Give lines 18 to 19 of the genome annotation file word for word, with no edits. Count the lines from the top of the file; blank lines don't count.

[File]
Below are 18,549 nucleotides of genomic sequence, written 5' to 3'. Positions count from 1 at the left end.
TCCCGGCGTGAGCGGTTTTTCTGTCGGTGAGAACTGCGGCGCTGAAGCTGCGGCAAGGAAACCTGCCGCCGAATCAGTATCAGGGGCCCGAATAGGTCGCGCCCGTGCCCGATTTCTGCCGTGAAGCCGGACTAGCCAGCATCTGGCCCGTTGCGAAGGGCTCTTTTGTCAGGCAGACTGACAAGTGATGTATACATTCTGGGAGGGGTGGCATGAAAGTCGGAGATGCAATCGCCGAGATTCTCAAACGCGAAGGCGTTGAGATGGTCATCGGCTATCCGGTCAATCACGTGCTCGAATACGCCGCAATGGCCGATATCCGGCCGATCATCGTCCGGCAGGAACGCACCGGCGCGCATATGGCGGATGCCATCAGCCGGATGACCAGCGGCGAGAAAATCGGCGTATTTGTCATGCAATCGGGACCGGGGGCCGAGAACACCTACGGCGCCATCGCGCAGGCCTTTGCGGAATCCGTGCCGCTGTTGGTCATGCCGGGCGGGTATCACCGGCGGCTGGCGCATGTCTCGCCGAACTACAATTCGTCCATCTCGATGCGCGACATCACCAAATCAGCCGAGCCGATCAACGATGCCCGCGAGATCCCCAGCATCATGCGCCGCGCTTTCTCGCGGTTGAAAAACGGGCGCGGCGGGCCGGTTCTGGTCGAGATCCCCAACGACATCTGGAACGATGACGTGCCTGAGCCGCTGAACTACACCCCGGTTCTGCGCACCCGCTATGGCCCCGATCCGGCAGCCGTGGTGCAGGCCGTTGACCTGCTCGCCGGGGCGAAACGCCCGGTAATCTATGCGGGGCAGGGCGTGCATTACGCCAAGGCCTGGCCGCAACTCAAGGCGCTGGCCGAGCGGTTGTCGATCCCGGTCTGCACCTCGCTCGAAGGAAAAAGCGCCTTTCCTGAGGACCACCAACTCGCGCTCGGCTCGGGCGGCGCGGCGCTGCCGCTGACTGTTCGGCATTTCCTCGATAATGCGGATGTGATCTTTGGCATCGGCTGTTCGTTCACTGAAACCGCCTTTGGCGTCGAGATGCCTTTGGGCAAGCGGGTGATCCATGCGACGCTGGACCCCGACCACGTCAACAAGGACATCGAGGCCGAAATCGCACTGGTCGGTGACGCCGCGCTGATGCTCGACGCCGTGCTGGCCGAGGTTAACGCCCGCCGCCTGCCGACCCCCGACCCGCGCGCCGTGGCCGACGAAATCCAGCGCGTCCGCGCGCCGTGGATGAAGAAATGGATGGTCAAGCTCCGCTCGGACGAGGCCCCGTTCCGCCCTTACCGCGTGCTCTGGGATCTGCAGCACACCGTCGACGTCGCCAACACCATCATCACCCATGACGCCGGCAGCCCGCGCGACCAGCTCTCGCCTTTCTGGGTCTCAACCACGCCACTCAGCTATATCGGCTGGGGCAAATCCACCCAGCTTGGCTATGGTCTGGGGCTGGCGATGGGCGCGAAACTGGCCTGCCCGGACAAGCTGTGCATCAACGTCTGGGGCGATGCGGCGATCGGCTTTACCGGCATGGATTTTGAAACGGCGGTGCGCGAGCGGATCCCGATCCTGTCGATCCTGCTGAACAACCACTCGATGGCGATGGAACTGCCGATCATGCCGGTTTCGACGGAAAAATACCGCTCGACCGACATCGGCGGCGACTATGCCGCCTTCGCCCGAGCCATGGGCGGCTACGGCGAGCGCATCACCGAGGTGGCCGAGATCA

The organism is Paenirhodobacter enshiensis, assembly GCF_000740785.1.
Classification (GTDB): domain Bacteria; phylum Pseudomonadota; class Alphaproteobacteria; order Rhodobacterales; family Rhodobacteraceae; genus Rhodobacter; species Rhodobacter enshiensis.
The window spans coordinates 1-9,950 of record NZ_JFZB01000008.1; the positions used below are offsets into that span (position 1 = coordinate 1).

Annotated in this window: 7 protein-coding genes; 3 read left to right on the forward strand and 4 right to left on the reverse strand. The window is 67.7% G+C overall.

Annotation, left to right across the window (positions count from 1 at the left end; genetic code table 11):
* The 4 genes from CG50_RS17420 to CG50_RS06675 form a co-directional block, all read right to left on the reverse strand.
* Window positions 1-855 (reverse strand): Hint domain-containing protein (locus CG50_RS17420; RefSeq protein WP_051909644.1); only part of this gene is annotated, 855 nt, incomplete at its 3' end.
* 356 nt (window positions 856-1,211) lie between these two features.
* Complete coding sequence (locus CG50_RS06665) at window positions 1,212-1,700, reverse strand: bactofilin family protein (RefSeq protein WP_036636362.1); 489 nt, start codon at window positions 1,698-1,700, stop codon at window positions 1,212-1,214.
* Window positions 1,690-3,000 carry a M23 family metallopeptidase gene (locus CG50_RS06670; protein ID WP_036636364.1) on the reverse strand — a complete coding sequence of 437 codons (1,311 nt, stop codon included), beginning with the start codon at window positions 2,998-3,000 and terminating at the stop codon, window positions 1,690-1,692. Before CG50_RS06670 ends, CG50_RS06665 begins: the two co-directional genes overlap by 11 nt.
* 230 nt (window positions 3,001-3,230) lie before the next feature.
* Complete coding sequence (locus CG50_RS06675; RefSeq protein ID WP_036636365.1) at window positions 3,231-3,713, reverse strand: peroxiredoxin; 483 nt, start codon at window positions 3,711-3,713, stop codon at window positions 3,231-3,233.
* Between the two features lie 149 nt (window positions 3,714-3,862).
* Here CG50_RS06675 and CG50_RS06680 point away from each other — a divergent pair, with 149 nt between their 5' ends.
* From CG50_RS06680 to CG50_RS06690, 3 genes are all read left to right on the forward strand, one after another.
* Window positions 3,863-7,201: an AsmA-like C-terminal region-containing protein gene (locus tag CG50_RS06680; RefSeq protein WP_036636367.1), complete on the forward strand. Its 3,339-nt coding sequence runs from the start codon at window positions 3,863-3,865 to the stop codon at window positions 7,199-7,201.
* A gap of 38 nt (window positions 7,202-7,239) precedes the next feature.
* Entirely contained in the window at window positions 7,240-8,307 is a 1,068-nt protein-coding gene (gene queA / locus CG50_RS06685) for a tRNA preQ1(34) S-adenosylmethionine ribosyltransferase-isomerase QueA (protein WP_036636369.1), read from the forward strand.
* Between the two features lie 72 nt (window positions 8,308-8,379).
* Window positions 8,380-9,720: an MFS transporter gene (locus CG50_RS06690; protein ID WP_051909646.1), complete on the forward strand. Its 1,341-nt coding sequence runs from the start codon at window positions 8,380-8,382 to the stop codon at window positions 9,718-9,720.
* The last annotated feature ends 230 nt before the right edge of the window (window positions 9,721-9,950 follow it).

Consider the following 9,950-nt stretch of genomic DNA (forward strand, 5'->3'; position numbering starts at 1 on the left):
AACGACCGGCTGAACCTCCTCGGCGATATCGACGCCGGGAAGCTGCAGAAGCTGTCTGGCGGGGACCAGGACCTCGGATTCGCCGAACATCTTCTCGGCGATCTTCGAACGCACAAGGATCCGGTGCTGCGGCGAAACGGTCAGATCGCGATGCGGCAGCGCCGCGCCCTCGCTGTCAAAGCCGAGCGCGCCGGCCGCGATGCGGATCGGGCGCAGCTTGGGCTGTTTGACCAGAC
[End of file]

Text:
* Window positions 3,863-7,201: an AsmA-like C-terminal region-containing protein gene (locus tag CG50_RS06680; RefSeq protein WP_036636367.1), complete on the forward strand. Its 3,339-nt coding sequence runs from the start codon at window positions 3,863-3,865 to the stop codon at window positions 7,199-7,201.
* A gap of 38 nt (window positions 7,202-7,239) precedes the next feature.